by Shivanee Ramlochan, Paper Based Blogger
There seems no prevarication to be made about it: The Illustrated Story of Pan is a thing of spectacular beauty, the crown jewel in a Carnival music lover’s catalogue of visual literature. In this remarkable, necessary tome, it is the photographs — from the rare, to the previously unseen, to the iconic — that guide the arc of the narrative, and never before have you been so eager to be led by images for the sake of art and cultural history.
As Kim Johnson himself remarks, in a Caribbean Beat feature (March/April 2011), “It began with a single photograph”. Speaking on the hundreds of photos he painstakingly curated, Johnson said, “Every photograph had been lovingly preserved for decades, which spoke of their importance to their owners, and as such every owner had stories surrounding each photo, stories of adventure and discovery, of love and danger.”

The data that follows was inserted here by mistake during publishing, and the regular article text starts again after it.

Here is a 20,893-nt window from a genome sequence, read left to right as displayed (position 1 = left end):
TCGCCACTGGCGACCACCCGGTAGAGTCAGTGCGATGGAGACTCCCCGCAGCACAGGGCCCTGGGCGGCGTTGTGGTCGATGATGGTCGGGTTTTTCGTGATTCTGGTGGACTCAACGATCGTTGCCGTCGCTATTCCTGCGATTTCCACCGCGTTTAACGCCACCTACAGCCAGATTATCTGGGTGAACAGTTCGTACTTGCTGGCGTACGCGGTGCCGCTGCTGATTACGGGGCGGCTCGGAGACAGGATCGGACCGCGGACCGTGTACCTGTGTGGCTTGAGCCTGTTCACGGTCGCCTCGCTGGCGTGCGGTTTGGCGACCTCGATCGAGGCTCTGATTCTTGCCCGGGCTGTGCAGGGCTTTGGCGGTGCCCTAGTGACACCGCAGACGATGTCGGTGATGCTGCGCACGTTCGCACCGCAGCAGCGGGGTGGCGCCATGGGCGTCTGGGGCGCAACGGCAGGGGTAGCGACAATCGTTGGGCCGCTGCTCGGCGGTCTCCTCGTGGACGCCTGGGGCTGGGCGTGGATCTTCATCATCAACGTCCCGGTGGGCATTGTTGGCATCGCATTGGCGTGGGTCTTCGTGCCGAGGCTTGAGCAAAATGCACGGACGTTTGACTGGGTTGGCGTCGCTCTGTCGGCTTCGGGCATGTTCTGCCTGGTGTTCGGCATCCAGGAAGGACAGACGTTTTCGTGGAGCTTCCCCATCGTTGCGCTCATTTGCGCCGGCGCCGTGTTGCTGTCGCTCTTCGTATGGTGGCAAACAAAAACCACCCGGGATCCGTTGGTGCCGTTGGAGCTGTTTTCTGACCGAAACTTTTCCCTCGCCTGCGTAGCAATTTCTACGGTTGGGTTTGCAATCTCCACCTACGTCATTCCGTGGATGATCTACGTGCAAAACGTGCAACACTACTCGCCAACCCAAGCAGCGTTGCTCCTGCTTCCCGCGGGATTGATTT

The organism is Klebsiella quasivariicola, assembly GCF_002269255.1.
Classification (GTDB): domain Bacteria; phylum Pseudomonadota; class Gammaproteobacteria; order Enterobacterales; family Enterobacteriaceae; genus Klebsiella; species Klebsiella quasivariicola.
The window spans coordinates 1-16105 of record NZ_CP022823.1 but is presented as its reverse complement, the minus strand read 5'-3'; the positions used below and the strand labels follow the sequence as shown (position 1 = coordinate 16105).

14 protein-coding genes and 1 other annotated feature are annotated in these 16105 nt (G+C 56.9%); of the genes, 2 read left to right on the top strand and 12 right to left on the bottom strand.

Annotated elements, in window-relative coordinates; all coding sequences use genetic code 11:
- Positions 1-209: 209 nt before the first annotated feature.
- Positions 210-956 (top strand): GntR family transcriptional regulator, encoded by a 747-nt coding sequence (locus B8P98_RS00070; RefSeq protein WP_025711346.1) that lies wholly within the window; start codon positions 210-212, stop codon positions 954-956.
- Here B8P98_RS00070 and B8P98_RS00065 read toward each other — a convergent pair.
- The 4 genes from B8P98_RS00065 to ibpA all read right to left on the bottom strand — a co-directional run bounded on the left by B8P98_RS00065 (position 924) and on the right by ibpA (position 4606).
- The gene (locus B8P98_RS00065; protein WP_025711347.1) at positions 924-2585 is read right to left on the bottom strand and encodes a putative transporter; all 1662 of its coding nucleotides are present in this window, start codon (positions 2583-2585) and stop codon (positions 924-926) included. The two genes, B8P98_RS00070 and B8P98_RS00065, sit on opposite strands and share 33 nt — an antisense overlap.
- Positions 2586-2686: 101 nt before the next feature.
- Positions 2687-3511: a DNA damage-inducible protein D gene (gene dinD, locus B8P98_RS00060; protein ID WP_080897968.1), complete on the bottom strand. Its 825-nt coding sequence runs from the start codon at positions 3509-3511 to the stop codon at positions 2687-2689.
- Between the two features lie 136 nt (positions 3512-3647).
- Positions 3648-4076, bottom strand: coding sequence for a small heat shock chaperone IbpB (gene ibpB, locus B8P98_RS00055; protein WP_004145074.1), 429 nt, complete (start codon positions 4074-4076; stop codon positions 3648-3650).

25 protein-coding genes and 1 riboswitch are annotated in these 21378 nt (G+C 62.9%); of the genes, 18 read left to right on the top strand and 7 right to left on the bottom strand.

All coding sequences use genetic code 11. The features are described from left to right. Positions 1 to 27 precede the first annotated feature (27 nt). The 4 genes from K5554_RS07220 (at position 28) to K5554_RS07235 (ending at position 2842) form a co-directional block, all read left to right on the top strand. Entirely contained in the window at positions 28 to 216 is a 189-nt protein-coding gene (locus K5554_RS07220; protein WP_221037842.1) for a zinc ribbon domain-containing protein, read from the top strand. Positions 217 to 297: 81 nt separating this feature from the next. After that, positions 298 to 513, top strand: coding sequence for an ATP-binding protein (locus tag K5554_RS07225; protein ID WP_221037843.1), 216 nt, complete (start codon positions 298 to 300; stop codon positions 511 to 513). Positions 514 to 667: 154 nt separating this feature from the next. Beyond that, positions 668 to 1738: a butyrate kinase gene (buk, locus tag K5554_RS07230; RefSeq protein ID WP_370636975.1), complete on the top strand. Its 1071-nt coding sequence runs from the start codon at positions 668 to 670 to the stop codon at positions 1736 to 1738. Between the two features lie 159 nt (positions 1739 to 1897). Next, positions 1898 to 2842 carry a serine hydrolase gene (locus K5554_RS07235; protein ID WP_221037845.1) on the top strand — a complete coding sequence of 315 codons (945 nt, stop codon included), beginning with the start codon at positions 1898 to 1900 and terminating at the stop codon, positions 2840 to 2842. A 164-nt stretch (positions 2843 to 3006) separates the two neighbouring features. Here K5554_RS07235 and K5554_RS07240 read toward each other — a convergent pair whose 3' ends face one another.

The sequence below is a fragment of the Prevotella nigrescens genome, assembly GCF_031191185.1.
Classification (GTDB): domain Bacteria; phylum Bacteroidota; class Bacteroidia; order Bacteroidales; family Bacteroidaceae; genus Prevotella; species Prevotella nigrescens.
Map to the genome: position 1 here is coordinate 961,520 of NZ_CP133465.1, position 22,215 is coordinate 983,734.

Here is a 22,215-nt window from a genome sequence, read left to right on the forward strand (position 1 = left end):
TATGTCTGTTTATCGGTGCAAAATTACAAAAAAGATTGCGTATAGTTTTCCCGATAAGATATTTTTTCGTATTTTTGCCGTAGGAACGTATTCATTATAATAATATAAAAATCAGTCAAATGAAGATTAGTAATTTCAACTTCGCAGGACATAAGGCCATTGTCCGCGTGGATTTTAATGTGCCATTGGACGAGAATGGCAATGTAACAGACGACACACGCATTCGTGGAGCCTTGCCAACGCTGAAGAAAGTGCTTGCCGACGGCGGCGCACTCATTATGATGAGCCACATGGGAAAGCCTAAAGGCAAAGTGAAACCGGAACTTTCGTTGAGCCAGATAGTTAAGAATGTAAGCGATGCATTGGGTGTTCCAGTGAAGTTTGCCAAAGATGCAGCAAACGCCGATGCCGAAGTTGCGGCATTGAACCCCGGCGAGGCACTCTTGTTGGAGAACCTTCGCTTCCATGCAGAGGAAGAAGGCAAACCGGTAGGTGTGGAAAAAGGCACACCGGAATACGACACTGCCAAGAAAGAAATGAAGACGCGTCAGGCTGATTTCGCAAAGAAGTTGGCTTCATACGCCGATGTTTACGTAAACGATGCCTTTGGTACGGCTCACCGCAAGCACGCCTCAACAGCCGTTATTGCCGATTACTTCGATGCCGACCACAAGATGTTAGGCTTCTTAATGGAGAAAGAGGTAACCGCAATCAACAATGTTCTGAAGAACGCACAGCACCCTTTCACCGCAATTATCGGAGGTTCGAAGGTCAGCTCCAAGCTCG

The Illustrated Story of Pan is, like the best type of books tend to be, many things in one: cultural artefact; photographic panorama (pun probably intended!); labour of love, storybook for the ages. In the tradition of the best books, too, it must be beheld, and absorbed, to be believed. All roads to essential Carnival reading and viewing should lead here, to work of this calibre and sentiment.